Post-Coronavirus Comeback or Swan’s Song? | The Institute for Creation Research
Post-Coronavirus Comeback or Swan’s Song?
Reading last month’s news about a once-endangered species, the trumpeter swan, provides a hope-inspiring illustration about making a comeback after venturing through past perils that risked ruin.1,2

Trumpeter swans were once close to extinction. They had been hunted in huge numbers—thousands were killed for their skins and feathers.2 Reversing that trend required enforcing conservation laws, plus proactive wildlife management programs.

According to Winston Banko in his U.S. Fish & Wildlife Service refuge manager’s study, the United States hosted only 488 trumpeter swans in 1957. But that was actually better than the situation a few decades earlier! In 1932, fewer than 70 trumpeter swans were known to exist worldwide. About half of them dwelled in the Wyoming-Montana region near Yellowstone National Park.2,3

The marketable feathers of swans historically superseded even the marketing of their skins (especially by the Hudson’s Bay Company). While swan feathers gained popularity as a glamorous ingredient in fancy hats for ladies or as quills for ink pens, the population of North American swans plummeted.2

The famous artist-ornithologist James Audubon, in 1828, observed that American Indians engaged in swan hunts in order to gain the prized plumage of these wondrous waterfowl. Many of these feathers were exported for resale to ladies of fashion in Europe!2

Saving America’s trumpeter swan from near-extinction is largely due (humanly speaking) to the establishment of the Red Rock Lakes Migratory Waterfowl Refuge, which is part of the Greater Yellowstone ecosystem. It is located mostly within a 60-mile radius that includes portions of southwestern Montana, eastern Idaho, and northwestern Wyoming, including Trumpeter Lake, within Yellowstone National Park.3 Many other conservation efforts combined to rescue the trumpeter swan’s perilous predicament.2,3,4

What a loss it would have been if our earthly home had seen a permanent demise of such noble swans, especially since they once teemed when America was founded.2

But now for last month’s conservation news report, which is truly good news:

All trumpeter swans in our [Minnesota] region owe their existence largely to the efforts of the Nongame Wildlife Program with the Minnesota Department of Natural Resources (DNR), which spearheaded a repopulation plan in the 1980s using 50 swan eggs per year (from 1986–88) from Alaska, which had a healthy trumpeter population. …

Today, the trumpeter swan population in Minnesota has grown to roughly 17,000. Minnesota’s population of trumpeters is now the largest in the continental United States. Trumpeter swans eat aquatic plants and grasses, mate for life as other swans do, and lay a clutch of eggs in the spring that will result in four to six cygnets on average.1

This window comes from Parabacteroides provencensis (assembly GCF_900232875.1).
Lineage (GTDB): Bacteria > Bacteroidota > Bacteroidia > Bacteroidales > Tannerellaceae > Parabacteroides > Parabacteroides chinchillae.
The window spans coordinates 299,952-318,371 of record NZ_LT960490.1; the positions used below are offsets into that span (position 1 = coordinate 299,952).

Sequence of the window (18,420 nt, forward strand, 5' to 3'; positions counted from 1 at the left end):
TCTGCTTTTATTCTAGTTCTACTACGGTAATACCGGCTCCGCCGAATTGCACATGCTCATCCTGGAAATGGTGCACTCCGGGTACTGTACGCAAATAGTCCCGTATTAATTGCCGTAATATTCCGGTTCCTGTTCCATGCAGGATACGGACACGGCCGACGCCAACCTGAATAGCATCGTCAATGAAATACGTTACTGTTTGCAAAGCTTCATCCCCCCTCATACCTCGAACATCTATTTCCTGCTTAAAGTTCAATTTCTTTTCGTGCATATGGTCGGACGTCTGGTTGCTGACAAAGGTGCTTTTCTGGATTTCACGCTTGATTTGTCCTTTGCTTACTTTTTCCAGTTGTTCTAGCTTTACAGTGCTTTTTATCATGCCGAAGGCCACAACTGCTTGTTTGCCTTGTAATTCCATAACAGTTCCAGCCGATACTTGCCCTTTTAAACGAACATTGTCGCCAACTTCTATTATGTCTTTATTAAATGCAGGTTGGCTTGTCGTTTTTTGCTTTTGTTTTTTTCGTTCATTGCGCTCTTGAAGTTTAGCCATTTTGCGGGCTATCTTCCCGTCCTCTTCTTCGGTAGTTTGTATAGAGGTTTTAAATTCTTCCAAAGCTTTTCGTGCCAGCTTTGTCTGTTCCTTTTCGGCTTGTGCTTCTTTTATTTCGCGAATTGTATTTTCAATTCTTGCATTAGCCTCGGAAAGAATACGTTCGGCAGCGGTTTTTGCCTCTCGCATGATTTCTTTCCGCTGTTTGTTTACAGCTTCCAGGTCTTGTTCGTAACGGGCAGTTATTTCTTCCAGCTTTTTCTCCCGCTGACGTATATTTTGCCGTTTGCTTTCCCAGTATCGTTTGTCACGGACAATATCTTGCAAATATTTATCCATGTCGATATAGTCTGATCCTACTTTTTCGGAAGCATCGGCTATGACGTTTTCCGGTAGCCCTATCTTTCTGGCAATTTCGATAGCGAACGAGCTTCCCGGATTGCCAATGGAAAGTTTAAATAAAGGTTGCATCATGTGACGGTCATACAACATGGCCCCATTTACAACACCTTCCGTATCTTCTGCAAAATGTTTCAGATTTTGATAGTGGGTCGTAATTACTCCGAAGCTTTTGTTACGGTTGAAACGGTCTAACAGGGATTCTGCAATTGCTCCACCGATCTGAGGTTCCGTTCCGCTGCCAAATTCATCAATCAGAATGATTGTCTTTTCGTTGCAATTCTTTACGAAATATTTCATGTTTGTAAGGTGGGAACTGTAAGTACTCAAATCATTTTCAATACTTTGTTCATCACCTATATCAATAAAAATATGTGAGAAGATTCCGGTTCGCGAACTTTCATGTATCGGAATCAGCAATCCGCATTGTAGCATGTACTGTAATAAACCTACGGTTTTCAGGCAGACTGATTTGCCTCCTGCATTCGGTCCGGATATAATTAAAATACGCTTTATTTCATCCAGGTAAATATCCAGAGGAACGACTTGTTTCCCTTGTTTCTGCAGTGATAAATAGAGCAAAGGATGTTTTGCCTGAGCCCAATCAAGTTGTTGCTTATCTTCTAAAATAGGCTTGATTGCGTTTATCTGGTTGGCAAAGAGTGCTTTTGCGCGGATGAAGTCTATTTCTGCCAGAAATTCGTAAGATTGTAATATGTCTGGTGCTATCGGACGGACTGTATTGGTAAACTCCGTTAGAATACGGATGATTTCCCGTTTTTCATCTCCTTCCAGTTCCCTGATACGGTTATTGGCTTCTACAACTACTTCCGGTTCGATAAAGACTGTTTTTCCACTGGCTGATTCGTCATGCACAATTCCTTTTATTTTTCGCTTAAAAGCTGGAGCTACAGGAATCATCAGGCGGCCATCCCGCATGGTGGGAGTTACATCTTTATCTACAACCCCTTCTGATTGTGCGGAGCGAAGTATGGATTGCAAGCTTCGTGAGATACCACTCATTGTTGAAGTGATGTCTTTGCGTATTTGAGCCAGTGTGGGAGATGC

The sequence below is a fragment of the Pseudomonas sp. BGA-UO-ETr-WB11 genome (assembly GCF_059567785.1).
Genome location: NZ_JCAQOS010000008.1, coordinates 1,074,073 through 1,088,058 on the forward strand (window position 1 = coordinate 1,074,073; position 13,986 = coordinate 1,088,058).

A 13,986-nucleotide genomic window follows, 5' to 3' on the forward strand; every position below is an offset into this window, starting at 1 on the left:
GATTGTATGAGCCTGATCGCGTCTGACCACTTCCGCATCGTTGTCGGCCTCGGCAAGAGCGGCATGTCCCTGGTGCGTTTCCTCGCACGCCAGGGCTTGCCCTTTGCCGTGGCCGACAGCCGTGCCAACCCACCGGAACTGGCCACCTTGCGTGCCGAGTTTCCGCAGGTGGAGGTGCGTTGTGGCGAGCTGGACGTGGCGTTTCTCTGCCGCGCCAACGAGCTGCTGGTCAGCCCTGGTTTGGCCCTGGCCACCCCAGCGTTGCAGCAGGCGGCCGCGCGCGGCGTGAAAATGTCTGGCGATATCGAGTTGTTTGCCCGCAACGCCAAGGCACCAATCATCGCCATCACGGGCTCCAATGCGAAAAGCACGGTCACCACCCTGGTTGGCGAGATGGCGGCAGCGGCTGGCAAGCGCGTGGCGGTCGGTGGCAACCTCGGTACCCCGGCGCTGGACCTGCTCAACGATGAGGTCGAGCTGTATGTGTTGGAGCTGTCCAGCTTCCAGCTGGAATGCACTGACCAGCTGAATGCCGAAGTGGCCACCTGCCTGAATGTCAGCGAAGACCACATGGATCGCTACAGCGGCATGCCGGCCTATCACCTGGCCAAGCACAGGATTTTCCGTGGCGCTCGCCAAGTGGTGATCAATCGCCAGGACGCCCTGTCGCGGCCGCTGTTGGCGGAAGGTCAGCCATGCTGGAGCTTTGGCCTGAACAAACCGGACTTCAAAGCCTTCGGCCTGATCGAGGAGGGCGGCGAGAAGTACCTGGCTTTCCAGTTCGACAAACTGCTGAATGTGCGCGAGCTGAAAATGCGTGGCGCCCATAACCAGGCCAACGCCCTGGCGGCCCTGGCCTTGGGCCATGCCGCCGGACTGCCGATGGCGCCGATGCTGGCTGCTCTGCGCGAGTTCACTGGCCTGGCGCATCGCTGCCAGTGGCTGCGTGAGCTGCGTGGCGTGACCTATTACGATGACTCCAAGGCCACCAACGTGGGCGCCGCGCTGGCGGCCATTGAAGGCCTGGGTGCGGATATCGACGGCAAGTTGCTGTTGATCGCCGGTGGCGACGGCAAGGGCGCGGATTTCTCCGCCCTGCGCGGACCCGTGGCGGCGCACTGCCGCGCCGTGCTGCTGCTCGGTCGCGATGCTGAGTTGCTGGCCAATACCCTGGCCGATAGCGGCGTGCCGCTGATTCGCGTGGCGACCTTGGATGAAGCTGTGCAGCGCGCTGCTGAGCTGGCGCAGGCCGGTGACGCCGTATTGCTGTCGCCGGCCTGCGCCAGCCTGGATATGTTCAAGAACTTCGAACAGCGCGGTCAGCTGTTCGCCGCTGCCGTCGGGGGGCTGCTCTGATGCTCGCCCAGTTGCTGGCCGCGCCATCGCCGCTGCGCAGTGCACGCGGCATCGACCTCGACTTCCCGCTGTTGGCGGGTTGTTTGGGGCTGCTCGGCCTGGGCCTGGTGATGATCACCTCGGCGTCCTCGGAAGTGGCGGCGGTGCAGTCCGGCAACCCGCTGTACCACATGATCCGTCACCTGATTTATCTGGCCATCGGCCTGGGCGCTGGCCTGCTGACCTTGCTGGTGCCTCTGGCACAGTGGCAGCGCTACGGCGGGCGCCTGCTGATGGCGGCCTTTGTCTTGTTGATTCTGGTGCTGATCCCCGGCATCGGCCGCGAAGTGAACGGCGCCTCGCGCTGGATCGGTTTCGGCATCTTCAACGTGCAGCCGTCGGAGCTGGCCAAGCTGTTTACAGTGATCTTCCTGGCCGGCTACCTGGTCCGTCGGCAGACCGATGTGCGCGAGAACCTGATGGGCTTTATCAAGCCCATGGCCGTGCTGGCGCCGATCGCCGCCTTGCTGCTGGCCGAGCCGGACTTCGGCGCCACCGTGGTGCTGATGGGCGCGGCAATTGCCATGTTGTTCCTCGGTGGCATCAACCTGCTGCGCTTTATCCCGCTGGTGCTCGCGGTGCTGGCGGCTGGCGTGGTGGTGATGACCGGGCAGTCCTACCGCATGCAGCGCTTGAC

How was this population comeback achieved? How were those 50 trumpeter swan eggs incubated, hatched, and fledged, so that a recovery generation of those swans could “be fruitful, multiply and fill” the state of Minnesota where once their numbers had been plentiful?

Those precious Alaskan eggs [of Trumpeter Swans], carefully toted in suitcases on Northwest Airlines flights, were later hatched in Forest Lake at a [Minnesota] state wildlife area. The young swans were then released in northwest Minnesota, where they mated, bred, and slowly brought the population back up. The Minnesota Zoo also contributed cygnets [baby swans] to the repopulation program.1

Now, other American zoos host trumpeter swans. Many visitors are probably unaware of the privilege of seeing these swans.5 From 69 trumpeters in the lower 48 states, supplemented by a population in Alaska, leading to the managed transfer of 50 eggs to Minnesota—has now grown to about 17,000 in Minnesota alone! That’s a successful recovery. But not easy.

The trumpeter swan recovery blended some new laws, plus a lot of time, money, wisdom, care, scientific knowledge, technological expertise and applications, and careful avoidance of decisions that would have jeopardized the entire program.6

Lots of moving parts, carefully orchestrated by caring and knowledgeable conservationists—plus God’s providential reservation (whether secularist admit it or not) of hidden populations within Alaska and Canada—were used to re-settle previously extirpated ranges.2,3,4,6